Why Religion is Being Dragged on to the Political Battlefield in Punjab

As elections approach, the embattled Akali-BJP alliance finds it is so much easier to tinker with religious passions than address popular anger over corruption, the agricultural crisis, an unresponsive government machinery and a high handed ruling elite.

Chandigarh: It is often said of the venerable Parkash Singh Badal, the 88-year-old chief minister of Punjab, that he has perfected the art of hunting with the hounds and running with the hare in balancing the Shiromani Akali Dal’s core Sikh religious leanings while professing to be inclusive towards people of other religions. This has defined his politics for the past two decades and worked well for the past nine years of his rule. But with the 2017 assembly election looming and his son and deputy, Sukhbir Singh Badal in charge of crafting of the SAD’s political strategy, it took just one ham-handed political move by the junior Badal to bring the state to the brink of violence, stirring memories of the dark days of terrorism.

In one fell stroke the SAD lost not just its backbone – Sikh support – but provided an opportunity for fringe hardline groups to tap into the intense anger against the government and create turmoil in the state. A string of desecrations of the Guru Granth Sahib in different parts of the state brought angry Sikhs onto the streets. Pro-Khalistan slogans resounded at several places even though the people protesting were more angry with nine years of perceived corruption, mis-governance and high handedness than any historic sense of injustice. Two persons died in police firing and the head of the state’s police force, a tough cop, was removed over the weekend by a nervous government seeking to placate radical Sikh organisations baying for his scalp.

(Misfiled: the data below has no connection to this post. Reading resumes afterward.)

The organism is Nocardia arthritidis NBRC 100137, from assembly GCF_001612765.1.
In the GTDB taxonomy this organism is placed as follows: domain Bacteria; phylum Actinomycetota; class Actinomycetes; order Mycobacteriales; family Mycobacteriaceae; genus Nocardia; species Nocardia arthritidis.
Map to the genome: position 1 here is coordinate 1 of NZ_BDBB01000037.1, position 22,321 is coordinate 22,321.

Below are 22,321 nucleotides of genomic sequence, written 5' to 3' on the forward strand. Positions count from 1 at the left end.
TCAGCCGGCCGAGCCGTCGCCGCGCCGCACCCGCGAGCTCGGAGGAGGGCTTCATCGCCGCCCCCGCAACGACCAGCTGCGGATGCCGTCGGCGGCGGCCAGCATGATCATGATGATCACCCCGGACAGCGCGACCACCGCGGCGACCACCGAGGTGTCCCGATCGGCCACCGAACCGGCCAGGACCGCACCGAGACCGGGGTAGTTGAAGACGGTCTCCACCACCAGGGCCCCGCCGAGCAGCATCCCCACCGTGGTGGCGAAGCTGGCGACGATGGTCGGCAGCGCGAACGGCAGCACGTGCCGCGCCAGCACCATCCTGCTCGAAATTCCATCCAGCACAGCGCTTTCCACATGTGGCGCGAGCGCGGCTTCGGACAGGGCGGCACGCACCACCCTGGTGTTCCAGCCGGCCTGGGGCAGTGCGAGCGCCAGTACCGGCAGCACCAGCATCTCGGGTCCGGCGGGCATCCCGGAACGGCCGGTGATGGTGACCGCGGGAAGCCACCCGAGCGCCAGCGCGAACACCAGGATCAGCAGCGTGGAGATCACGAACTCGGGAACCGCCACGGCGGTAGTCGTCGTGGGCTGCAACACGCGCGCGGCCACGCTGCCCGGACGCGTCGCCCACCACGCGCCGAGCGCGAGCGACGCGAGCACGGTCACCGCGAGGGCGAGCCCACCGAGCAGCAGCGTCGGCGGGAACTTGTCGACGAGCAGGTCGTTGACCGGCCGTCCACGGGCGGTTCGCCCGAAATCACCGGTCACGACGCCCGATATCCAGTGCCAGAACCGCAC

There is a shaky sense of relief as the agitations are dying down but the problems for the Badals and the Akalis on both the political and religious front just got worse.

It all began with five priests, including the head of the Akal Takht – the supreme temporal seat of Sikhism – suddenly pardoning Gurmeet Ram Rahim of the powerful but controversial Dera Sacha Sauda for blasphemy on September 24. The Dera, with a huge following in Punjab and Haryana has swung from the Congress to the BJP in the past, but because of a 2008 hukumnammah (edict) issued by the Akal Takht, its activities have been curtailed in Punjab and Gurmeet Singh has not entered the state since. The hand of the Akalis, in particular Sukhbir Badal’s political machinations, were clearly visible in the priests’  decision, with the ruling party hoping to benefit from the votes of Dera supporters.

Sadly for the Badals and Akalis, the script did not go according to plan.

Akalis isolated

A police van destroyed by protestors. Credit: IANS

A police van destroyed by protestors. Credit: IANS

There was outrage at the surreptitious decision taken by five head priests, one of whom is the jathedar of the Akal Takht, Giani Gurbachan Singh, with fringe pro-Khalistani groups demanding their removal. Even moderate Sikhs were uneasy with the manner in which Gurmeet Singh (accused by the CBI for rape and murder) was pardoned without having to appear before the Akal Takht or giving a written apology. Anticipating more trouble, the Akal Takht revoked this decision on October 16.

As if on cue, desecrated copies of the Guru Granth Sahib began to appear at several places and anti-Dera Sikhs blocked roads. The police zeroed in on two Sikh preacher brothers who allegedly got their instructions from Sikh radicals in Australia and Dubai. Worse. Akali leaders began to be hounded at public appearances and around 100 villages in the state’s Malwa belt put up signs banning the entry of politicians. At several places, SAD politicians were chased away by angry crowds and a few jittery Akalis resigned in protest from the Shiromani Gurdwara Prabandhak Committee (SGPC), popularly referred to as the religious parliament of Sikhs.